83 percent of Puerto Ricans remain without power three weeks after Hurricane Maria hit the island. The goal is for 25 percent of customers to regain power by the end of October, but it could be months before the territory’s grid is fully operational again. Meanwhile, 36 percent of the island still does not have water service. Since energy is required to treat and deliver water, presumably the lack of power is standing in the way of getting some of those water systems back online. (Water, of course, is also needed to generate energy, but that’s a topic for another time.)

As of this past June, Puerto Rico had 215 megawatts (MW) of solar power installed, split roughly 60-40 between utility-scale and distributed or residential scale installations. That translates into powering about 19 average American homes for a year. Even though that number is small, many people are asking, why aren’t these solar arrays helping generate power and get things back up and running faster in Puerto Rico?

Since solar panels generate energy from the sun’s rays, it seems like the panels should be generating any time the sun is shining. But unfortunately, it turns out that solar systems are more complicated than that. The majority of solar system designs require power from the electric grid to power the inverter, the piece of equipment that converts the DC power produced by the panels to AC power for consumption. Not only that, but the inverter is usually purposefully designed to shut the system down when it senses that the electric grid has gone down. This is in order to prevent dangerous conditions and equipment damage that can result when a solar system continues to pump energy onto the grid during an outage. So we can expect that the majority of solar arrays in Puerto Rico are currently not operating, by design. In the meantime, families who can afford it are relying on expensive, dirty generators for light and power.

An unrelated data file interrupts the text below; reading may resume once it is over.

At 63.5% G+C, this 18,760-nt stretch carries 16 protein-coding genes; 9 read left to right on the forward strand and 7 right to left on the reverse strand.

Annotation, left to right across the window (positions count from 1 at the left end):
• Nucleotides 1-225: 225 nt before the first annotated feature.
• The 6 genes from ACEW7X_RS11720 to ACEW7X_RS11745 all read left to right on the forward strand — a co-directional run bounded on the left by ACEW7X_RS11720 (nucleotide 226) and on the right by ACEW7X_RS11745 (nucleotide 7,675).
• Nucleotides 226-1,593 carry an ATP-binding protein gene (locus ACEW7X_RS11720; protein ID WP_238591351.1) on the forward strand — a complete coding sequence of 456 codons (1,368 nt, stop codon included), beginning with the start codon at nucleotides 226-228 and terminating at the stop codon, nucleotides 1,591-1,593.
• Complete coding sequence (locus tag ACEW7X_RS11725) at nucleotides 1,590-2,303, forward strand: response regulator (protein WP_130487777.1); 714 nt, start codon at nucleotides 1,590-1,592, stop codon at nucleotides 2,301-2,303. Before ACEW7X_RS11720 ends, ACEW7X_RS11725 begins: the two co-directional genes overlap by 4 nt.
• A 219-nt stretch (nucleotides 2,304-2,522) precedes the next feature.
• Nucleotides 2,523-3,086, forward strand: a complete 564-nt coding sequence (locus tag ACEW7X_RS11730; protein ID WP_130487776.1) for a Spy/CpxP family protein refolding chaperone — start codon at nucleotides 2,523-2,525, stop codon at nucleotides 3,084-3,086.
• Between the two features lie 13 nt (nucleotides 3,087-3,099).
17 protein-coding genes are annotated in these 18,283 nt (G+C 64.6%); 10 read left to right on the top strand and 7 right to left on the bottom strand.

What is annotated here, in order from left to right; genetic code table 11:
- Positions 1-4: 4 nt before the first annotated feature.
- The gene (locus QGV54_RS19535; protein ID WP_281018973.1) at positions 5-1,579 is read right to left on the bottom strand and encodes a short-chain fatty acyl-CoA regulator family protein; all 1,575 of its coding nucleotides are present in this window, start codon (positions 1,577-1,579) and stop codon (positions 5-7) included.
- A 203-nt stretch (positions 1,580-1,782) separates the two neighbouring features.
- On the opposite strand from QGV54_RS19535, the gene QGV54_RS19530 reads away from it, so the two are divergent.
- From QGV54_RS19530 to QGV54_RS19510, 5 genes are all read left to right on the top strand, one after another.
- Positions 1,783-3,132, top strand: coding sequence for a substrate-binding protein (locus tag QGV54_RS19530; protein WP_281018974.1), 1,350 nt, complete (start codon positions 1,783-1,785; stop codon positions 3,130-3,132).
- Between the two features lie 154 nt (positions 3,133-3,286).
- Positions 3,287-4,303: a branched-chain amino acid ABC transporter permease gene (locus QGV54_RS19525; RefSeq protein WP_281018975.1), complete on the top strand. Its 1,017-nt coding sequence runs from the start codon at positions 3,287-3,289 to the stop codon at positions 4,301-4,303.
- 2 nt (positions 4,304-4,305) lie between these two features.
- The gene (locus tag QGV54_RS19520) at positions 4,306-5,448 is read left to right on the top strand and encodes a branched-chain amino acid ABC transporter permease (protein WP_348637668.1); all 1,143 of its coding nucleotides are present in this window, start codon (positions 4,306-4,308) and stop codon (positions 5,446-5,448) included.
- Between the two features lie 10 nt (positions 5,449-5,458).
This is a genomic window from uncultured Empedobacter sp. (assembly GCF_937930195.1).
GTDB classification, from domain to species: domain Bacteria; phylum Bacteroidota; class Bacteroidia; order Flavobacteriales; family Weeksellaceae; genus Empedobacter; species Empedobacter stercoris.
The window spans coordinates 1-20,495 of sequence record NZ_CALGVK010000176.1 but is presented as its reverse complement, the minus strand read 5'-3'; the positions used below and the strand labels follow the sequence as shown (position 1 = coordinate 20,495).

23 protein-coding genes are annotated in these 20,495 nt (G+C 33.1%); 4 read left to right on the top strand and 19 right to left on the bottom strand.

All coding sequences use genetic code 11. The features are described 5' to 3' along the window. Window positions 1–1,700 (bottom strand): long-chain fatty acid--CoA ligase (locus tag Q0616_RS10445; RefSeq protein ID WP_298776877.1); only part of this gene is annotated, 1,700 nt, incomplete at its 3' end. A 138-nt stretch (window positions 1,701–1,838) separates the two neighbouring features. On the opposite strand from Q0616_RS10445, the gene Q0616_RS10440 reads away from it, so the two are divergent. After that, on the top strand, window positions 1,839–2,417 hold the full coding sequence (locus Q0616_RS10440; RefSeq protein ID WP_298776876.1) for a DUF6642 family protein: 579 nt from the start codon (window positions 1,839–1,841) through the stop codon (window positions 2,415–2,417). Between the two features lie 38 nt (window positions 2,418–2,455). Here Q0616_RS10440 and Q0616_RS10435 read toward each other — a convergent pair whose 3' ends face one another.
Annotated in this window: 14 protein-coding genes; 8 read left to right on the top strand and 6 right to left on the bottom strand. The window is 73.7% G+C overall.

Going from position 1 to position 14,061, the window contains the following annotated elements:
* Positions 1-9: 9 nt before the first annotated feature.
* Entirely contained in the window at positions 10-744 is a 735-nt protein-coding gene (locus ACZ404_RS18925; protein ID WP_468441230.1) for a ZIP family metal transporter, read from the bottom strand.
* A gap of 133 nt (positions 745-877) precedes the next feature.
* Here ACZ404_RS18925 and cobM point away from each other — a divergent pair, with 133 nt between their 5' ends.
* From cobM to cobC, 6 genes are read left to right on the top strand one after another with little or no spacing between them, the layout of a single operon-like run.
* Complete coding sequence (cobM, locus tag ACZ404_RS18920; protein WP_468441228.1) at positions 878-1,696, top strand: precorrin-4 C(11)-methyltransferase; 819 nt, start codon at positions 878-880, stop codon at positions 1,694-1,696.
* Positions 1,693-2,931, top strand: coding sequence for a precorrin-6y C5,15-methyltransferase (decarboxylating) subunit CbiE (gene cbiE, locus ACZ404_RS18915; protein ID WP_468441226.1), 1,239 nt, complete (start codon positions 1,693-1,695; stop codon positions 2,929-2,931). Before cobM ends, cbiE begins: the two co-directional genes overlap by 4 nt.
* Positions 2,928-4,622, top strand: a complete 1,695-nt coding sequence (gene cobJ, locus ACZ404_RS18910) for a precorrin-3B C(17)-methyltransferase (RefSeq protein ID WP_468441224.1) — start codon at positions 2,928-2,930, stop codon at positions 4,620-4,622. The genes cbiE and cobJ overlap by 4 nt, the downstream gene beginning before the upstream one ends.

There are solar arrays, however, that are designed to operate in conditions where the electric grid has gone down. This is called islandable solar power, referring to the idea that during an outage the arrays form “islands” of power. The main difference in these systems is that they require a special (usually more expensive) inverter. The inverter has a controller that disconnects from the grid when it detects that the grid has gone down, and directs all of the solar energy being generated to power the local load. Islandable systems do not need to include batteries, but ones with storage will be able to continue supplying energy when it becomes cloudy or at night.

Disaster situations aside, an islandable solar array with battery storage can be an effective replacement for a backup diesel generator. While the solar option is likely to be more expensive compared to a backup diesel generator, if a utility is considering adding or replacing a backup diesel generator and also considering installing solar panels, installing islandable solar with storage alone could be more cost-effective.

When an entire set of facilities or campus is islandable together, this is referred to as a microgrid. A microgrid may include one or more distributed energy resources, such as a solar array. A community might choose to link all of their critical services together in a microgrid to jointly be more reliable during emergencies. This is one of several options recommended by the EPA for water utilities seeking to be more resilient.

Whether the future of power in Puerto Rico is islandable solar, solar plus batteries, microgrids, or even a return to the previous status quo, overhauling the territory’s grid will require an enormous amount of investment. Fixing the island’s distribution system alone is expected to cost $5 billion. Meanwhile, before Maria hit, the Authority was operating plants an average of 44 years old, many of which were outdated oil-fired plants (whereas the average is 18 years on the mainland). Calling its equipment “‘degraded and unsafe,’” the Puerto Rico Electric Power Authority (PREPA) filed for bankruptcy back in July with $9 billion in debt. As Congress considers a $29 billion aid package, the need to rebuild is a unique opportunity to build a stronger, cleaner, and more resilient grid for the island.